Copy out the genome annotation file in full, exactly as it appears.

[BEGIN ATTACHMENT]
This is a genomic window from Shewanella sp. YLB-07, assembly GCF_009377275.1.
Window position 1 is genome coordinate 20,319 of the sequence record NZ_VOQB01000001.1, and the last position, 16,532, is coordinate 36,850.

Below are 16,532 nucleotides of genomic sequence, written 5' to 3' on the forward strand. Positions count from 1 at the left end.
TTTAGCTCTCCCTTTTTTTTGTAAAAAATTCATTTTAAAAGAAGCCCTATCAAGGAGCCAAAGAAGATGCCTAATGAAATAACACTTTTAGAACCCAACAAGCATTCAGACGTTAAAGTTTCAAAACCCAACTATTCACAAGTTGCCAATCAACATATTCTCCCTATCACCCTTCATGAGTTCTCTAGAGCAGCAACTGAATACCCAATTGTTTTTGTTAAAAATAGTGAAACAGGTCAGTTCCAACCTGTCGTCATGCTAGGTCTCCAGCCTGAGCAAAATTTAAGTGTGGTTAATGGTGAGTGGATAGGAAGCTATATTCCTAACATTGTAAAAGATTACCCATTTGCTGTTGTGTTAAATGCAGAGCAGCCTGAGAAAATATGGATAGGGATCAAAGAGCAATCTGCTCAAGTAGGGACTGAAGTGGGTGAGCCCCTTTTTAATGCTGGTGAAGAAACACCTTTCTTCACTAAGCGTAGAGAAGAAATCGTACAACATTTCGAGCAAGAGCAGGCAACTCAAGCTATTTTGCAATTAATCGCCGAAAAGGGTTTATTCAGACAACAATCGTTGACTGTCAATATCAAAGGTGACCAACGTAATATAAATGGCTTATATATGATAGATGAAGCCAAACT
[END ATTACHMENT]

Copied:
This is a genomic window from Shewanella sp. YLB-07, assembly GCF_009377275.1.
Window position 1 is genome coordinate 20,319 of the sequence record NZ_VOQB01000001.1, and the last position, 16,532, is coordinate 36,850.

Below are 16,532 nucleotides of genomic sequence, written 5' to 3' on the forward strand. Positions count from 1 at the left end.
TTTAGCTCTCCCTTTTTTTTGTAAAAAATTCATTTTAAAAGAAGCCCTATCAAGGAGCCAAAGAAGATGCCTAATGAAATAACACTTTTAGAACCCAACAAGCATTCAGACGTTAAAGTTTCAAAACCCAACTATTCACAAGTTGCCAATCAACATATTCTCCCTATCACCCTTCATGAGTTCTCTAGAGCAGCAACTGAATACCCAATTGTTTTTGTTAAAAATAGTGAAACAGGTCAGTTCCAACCTGTCGTCATGCTAGGTCTCCAGCCTGAGCAAAATTTAAGTGTGGTTAATGGTGAGTGGATAGGAAGCTATATTCCTAACATTGTAAAAGATTACCCATTTGCTGTTGTGTTAAATGCAGAGCAGCCTGAGAAAATATGGATAGGGATCAAAGAGCAATCTGCTCAAGTAGGGACTGAAGTGGGTGAGCCCCTTTTTAATGCTGGTGAAGAAACACCTTTCTTCACTAAGCGTAGAGAAGAAATCGTACAACATTTCGAGCAAGAGCAGGCAACTCAAGCTATTTTGCAATTAATCGCCGAAAAGGGTTTATTCAGACAACAATCGTTGACTGTCAATATCAAAGGTGACCAACGTAATATAAATGGCTTATATATGATAGATGAAGCCAAACT